[guest post by Dana]
In Covid vaccine news, the U.S. will be sending vaccines to other parts of the world:
President Joe Biden plans to send an additional 20 million doses of U.S. coronavirus vaccines abroad by the end of June — including, for the first time, shots authorized for domestic use, where supply is beginning to outstrip demand.
Biden will announce Monday that he’ll export 20 million doses of vaccines from Pfizer Inc., Moderna Inc. or Johnson & Johnson, on top of 60 million AstraZeneca Plc doses he had already planned to give to other countries, according to a senior administration official familiar with the plan.
The official, who asked not to be identified ahead of planned remarks from the president, stressed that the measures are only a first step as the U.S. pivots its attention to quelling the pandemic abroad. Biden has previously pledged that the U.S. would soon become an “arsenal” of global vaccine supply.
The administration has not identified which countries will be receiving the shipments.
Here is where the U.S. currently stands with regard to those vaccinated:
Meanwhile, in spite of the CDC’s new guidelines released last week, it appears that mask-wearing is the new norm for some people, even those fully vaccinated:
More than 500 USA TODAY readers shared their thoughts on whether the mask policy changes would change their shopping habits with approximately 80% self-reporting as fully vaccinated. Many said they plan to keep wearing masks while others who self-reported as unvaccinated said they would not wear masks or get the vaccine.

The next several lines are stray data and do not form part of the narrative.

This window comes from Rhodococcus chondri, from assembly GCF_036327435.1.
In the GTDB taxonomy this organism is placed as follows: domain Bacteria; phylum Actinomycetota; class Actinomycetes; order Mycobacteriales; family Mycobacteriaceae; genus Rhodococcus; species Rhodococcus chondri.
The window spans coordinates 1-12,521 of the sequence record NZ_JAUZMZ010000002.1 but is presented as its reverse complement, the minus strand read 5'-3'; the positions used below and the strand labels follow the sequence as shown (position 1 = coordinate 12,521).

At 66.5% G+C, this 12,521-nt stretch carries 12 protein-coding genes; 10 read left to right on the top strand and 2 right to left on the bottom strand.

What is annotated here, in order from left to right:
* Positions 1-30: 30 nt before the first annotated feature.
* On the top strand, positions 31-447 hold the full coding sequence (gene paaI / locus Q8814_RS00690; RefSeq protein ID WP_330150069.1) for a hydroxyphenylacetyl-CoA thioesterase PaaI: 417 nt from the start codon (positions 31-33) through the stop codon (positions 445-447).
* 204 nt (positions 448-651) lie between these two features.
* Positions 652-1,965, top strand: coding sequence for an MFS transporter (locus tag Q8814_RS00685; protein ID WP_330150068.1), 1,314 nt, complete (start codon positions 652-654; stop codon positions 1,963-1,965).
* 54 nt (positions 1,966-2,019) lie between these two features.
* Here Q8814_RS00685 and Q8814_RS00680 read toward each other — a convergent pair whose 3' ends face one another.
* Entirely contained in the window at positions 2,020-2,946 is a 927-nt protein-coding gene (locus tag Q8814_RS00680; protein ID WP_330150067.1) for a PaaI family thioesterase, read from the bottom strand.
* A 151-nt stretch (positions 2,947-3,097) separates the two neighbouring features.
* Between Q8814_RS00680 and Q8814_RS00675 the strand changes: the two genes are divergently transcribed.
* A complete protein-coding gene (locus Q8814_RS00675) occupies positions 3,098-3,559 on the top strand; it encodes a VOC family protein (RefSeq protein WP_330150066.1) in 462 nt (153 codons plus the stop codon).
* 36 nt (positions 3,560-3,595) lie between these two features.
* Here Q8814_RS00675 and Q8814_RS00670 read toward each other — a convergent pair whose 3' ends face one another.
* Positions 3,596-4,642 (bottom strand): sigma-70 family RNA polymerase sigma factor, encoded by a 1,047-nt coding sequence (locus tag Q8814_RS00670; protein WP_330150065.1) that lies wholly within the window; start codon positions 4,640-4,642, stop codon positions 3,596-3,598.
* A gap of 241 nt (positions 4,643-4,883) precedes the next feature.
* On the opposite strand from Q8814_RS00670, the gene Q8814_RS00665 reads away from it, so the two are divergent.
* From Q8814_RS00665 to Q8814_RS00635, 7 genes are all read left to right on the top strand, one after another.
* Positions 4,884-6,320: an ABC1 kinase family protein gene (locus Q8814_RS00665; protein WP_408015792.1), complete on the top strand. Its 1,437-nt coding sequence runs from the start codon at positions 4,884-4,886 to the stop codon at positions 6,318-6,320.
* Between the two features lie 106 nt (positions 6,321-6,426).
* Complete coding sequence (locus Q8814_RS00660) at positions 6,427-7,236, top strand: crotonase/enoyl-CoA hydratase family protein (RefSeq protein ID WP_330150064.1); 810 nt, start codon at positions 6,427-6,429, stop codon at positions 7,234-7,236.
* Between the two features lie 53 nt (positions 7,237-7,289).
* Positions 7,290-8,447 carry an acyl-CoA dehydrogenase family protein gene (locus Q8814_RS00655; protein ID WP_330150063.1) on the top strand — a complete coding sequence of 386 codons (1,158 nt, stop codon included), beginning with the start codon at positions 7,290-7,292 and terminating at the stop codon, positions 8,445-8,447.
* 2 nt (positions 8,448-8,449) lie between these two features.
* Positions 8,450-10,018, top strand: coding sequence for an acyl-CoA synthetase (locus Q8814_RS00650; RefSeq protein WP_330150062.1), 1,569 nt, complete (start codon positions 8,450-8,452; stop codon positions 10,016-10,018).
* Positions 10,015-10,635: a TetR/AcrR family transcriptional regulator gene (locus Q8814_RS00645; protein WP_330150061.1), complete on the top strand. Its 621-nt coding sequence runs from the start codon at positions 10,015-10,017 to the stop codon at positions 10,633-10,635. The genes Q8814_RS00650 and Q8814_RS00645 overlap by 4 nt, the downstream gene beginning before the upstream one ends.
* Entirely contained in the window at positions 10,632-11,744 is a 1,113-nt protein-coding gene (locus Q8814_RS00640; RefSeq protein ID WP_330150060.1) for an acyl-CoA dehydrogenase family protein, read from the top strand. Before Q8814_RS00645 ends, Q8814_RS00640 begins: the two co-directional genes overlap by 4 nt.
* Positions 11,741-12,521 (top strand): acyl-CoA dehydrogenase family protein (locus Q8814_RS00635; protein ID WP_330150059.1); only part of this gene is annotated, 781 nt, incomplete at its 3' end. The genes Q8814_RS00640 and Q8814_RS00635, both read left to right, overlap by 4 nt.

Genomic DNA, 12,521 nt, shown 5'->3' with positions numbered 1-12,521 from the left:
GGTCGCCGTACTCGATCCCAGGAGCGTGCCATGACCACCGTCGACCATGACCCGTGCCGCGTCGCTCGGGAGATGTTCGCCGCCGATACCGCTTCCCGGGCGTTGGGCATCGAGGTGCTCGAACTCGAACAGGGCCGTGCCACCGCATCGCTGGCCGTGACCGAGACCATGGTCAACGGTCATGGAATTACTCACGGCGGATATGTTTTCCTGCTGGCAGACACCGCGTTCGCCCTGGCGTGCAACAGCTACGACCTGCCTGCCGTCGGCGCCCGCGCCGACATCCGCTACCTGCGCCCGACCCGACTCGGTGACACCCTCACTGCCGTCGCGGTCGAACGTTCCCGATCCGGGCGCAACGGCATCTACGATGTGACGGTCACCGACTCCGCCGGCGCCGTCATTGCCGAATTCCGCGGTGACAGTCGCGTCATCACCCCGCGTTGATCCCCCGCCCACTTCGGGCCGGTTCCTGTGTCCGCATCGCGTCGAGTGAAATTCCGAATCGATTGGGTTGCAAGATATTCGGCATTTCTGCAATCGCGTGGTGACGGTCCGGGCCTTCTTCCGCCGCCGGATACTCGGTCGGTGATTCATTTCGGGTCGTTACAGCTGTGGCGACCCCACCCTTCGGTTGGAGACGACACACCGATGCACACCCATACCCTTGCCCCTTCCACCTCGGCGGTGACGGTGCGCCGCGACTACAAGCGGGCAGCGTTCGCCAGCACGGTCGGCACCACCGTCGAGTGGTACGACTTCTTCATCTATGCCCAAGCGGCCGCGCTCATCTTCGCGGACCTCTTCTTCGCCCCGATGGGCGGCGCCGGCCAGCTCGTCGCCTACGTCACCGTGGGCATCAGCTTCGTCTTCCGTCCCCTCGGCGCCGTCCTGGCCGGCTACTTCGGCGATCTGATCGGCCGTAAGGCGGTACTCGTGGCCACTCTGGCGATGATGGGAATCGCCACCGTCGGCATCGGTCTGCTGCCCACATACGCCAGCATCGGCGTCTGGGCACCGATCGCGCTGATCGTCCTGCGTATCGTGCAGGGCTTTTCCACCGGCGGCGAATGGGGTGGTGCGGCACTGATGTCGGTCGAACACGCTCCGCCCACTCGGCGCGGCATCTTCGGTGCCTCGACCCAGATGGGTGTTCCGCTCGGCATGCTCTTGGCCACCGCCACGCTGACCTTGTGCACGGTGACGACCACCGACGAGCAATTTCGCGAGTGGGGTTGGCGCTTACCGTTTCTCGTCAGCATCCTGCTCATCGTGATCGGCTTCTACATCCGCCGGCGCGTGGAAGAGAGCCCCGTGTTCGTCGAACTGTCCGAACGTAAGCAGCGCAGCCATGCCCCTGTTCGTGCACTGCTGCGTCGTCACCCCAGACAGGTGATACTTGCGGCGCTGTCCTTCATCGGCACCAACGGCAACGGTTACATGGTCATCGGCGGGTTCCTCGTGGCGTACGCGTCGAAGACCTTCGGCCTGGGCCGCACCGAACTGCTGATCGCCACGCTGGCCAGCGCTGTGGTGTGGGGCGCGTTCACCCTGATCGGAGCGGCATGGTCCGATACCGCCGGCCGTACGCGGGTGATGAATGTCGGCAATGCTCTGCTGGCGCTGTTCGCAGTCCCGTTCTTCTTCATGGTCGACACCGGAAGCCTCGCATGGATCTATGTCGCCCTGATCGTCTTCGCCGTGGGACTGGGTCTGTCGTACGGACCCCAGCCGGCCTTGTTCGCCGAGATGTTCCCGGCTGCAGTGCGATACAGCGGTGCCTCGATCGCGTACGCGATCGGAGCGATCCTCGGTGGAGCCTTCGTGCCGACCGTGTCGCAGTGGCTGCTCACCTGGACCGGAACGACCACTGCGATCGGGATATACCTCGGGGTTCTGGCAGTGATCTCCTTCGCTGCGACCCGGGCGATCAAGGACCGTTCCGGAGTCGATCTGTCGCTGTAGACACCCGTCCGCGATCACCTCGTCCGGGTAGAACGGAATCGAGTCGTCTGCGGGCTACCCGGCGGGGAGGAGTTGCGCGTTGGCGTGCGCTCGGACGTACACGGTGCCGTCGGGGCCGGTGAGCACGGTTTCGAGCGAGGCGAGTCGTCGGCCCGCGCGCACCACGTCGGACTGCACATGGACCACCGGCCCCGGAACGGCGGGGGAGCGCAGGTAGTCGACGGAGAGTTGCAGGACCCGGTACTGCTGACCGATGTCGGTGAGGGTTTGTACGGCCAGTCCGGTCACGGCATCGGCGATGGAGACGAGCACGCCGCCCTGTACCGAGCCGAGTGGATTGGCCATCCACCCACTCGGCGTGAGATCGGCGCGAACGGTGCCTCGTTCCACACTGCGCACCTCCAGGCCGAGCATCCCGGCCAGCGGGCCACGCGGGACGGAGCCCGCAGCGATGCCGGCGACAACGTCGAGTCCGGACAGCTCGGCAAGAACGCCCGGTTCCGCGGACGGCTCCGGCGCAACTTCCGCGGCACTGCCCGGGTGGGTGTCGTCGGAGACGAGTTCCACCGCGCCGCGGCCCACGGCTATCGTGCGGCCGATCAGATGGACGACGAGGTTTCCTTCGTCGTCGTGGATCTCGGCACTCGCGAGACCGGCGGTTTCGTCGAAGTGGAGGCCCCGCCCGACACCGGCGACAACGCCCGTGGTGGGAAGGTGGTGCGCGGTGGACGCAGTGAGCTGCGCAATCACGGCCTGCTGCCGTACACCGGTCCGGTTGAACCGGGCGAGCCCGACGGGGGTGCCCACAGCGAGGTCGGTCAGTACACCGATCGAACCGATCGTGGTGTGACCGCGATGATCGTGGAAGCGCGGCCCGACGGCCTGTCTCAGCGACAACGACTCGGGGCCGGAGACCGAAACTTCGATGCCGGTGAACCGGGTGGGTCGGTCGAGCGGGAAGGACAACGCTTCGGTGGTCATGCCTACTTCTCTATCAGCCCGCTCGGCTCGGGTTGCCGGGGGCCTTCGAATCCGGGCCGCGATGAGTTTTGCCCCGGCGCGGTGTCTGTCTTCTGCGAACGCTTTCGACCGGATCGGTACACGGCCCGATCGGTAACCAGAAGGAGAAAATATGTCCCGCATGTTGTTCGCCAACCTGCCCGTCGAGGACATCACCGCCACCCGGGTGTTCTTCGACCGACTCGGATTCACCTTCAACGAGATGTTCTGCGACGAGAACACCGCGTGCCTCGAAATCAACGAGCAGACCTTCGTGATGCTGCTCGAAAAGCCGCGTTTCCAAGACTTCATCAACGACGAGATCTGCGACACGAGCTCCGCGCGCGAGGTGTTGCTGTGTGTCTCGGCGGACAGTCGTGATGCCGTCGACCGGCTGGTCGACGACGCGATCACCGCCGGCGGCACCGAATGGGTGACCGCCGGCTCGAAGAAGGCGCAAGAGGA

More on the vaccinated who choose to continue wearing their masks:
Even as a combination of evolving public health recommendations and pandemic fatigue lead more Americans to toss the masks they’ve worn for more than a year, Mr. Glickman is among those who say they plan to keep their faces covered in public indefinitely.
For people like Mr. Glickman, a combination of anxiety, murky information about new virus variants and the emergence of an obdurate and sizable faction of vaccine holdouts means mask-free life is on hold — possibly forever.
“I have no problem being one of the only people,” said Mr. Glickman, a professional photographer and musician from Albany, N.Y. “But I don’t think I’m going to be the only one.”
[M]asks have emerged as a dystopian political flash point during the pandemic. A map of states that enforced mask mandates corresponds closely with how people in those states voted for president.
But as more Americans become vaccinated and virus restrictions loosen, masks are at the center of a second round in the country’s culture brawl. This time, people who choose to continue to cover their faces have become targets of public ire.
In interviews, vaccinated people who continue to wear masks said they are increasingly under pressure, especially in recent days; friends and family have urged them to relax, or even have suggested that they are paranoid.
But for some people, no newfound freedom will persuade them to reveal their faces just yet. After a year, they say they have grown accustomed to the masks and glad for the extra safety they provide.